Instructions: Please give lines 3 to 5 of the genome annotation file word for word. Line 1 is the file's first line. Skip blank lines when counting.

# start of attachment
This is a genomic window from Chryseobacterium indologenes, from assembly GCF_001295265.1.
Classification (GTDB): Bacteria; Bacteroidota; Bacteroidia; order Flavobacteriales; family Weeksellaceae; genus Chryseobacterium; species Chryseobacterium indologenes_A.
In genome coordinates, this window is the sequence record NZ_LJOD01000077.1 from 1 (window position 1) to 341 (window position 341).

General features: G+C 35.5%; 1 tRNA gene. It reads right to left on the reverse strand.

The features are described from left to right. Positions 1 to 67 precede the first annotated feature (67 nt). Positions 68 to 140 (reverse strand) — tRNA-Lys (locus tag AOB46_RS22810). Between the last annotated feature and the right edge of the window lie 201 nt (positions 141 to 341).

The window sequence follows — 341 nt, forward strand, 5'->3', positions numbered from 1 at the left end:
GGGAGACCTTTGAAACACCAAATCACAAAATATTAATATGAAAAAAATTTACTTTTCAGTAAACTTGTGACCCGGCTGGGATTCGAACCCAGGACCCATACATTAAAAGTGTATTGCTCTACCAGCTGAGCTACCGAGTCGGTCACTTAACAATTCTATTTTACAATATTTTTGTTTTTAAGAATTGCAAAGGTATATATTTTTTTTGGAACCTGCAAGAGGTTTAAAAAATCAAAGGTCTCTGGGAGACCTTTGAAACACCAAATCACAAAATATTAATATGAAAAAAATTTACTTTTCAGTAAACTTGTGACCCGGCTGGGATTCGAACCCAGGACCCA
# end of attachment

In genome coordinates, this window is the sequence record NZ_LJOD01000077.1 from 1 (window position 1) to 341 (window position 341).

General features: G+C 35.5%; 1 tRNA gene. It reads right to left on the reverse strand.

The features are described from left to right. Positions 1 to 67 precede the first annotated feature (67 nt). Positions 68 to 140 (reverse strand) — tRNA-Lys (locus tag AOB46_RS22810). Between the last annotated feature and the right edge of the window lie 201 nt (positions 141 to 341).